image via

While the Sooners signed a stout defensive class in 2016, it would have been tough to miss out on an athlete as instinctual and dynamic as Parrish Cobb. The long-time Oklahoma commit flipped to Baylor following a late visit to Waco in January. However, after the events that transpired at Baylor this offseason, Cobb was granted an unconditional release from his LOI and is now officially a Sooner. He will join the rest of the 2016 class for summer workouts and 7-on-7’s whenever he is able to enroll and begin 4-week classes in July.

Officially designated as a coverage cornerback, Cobb (5’11”, 178 lbs) in 2016 class but is versatile enough play both sides of the ball and make an immediate impact in the return game. Here is a brief breakdown:


In terms of versatility in coverage, he fits right in with what Cooks is building. Cobb is an aggressive, press coverage player that displays excellent footwork and vision for the ball. He’s got very elastic hips and the speed to cover deep routes without the help of a safety. Another attribute that stands out is his ability to shed blocks and take on the runner. A lot of defensive back’s will go for the big hit and end up hitting high, Cobb is very fundamental with his tackles and has an excellent pad level that does not allow runners to go through him. It’s too early to say if he’ll be in contention for the spot opposite of Jordan Thomas, but there is a lot to be excited about in the Sooner’s secondary.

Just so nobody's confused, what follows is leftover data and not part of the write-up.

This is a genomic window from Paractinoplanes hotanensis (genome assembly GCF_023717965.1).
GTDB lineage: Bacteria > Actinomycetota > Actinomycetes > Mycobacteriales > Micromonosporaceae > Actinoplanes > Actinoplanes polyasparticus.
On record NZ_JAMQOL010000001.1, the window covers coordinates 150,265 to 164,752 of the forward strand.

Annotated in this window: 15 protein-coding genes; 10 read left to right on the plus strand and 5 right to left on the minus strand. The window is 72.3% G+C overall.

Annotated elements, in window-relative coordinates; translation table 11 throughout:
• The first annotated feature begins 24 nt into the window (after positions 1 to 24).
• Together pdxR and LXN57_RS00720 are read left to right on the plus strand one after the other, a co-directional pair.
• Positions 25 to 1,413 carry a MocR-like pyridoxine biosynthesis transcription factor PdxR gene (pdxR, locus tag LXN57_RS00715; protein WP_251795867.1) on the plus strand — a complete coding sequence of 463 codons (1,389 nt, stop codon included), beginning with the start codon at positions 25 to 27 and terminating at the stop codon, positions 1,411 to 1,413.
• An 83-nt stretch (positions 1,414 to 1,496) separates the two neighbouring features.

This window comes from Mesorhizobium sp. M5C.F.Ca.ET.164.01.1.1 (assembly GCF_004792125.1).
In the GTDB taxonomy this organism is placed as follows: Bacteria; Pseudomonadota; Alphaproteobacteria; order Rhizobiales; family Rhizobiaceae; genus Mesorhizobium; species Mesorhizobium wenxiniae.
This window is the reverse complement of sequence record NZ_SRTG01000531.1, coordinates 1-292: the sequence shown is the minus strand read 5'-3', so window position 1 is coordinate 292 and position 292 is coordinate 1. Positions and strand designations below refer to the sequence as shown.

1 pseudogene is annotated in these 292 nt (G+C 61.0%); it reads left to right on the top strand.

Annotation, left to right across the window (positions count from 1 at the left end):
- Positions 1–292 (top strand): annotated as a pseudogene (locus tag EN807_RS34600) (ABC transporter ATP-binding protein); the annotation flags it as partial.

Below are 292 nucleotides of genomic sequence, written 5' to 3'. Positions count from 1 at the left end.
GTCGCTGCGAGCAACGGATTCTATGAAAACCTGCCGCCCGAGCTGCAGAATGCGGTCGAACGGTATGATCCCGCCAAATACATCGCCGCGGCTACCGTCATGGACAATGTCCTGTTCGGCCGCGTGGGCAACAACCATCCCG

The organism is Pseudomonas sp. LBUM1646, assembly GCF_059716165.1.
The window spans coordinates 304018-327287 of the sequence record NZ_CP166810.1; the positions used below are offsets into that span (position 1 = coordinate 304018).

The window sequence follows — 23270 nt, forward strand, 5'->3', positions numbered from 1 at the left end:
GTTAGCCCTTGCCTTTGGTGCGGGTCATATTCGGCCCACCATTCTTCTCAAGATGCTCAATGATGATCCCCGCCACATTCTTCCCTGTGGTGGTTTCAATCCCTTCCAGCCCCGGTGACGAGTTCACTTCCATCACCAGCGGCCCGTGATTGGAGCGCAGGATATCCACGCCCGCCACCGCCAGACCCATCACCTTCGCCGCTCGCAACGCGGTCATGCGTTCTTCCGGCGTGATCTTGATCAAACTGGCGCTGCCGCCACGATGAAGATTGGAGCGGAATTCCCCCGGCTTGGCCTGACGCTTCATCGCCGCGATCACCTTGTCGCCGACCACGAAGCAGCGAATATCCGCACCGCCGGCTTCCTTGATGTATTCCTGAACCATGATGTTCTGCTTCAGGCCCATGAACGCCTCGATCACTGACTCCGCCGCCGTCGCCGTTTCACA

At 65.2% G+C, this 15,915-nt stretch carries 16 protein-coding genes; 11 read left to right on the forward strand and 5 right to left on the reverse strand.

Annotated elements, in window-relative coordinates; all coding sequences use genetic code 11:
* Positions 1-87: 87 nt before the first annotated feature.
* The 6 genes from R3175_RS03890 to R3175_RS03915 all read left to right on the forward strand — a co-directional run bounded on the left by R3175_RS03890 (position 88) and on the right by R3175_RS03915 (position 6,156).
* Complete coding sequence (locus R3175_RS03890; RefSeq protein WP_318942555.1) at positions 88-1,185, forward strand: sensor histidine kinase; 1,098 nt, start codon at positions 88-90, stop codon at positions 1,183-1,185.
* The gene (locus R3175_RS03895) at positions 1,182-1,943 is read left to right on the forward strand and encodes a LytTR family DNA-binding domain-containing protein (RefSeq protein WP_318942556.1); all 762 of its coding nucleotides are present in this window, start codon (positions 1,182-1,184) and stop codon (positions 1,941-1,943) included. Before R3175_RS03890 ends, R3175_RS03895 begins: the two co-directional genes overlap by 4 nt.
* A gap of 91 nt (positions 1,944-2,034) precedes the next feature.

As we have seen with Michiah Quick’s transition to cornerback, beginning at one position at Oklahoma does not mean that is where you will finish. Judging from his tape, Cobb plays mostly as a slot receiver or receiving back out of the back field with most of his passing routes being in the flat. Cobb is very springy with a lot of stop-and-go speed and impressive lateral quickness. What makes Cobb so dangerous, however, is his vision and patience to let the play develop. He’s able to dissect and wait for lanes to develop, and then exploit them for big gains. Cobb will need to develop his route running skills before becoming a key component of Riley’s offense, but the foundation and talent is there to be able to make that flip if it is needed (RE: Michiah Quick)

Special Teams

Oklahoma is in desperate need of someone who can takeover both the punt and kick returns now that Shepard is in the NFL and Alex Ross has transferred to Missouri. Cobb’s ability to make people miss and utilize angles would allow him to compete and potentially make an immediate impact at these spots. However, returning is a matter of trust to Bob Stoops, and Joe Mixon probably has the edge for now. It wouldn’t shocking if you hear Cobb’s name come up in regards to special teams play come Fall.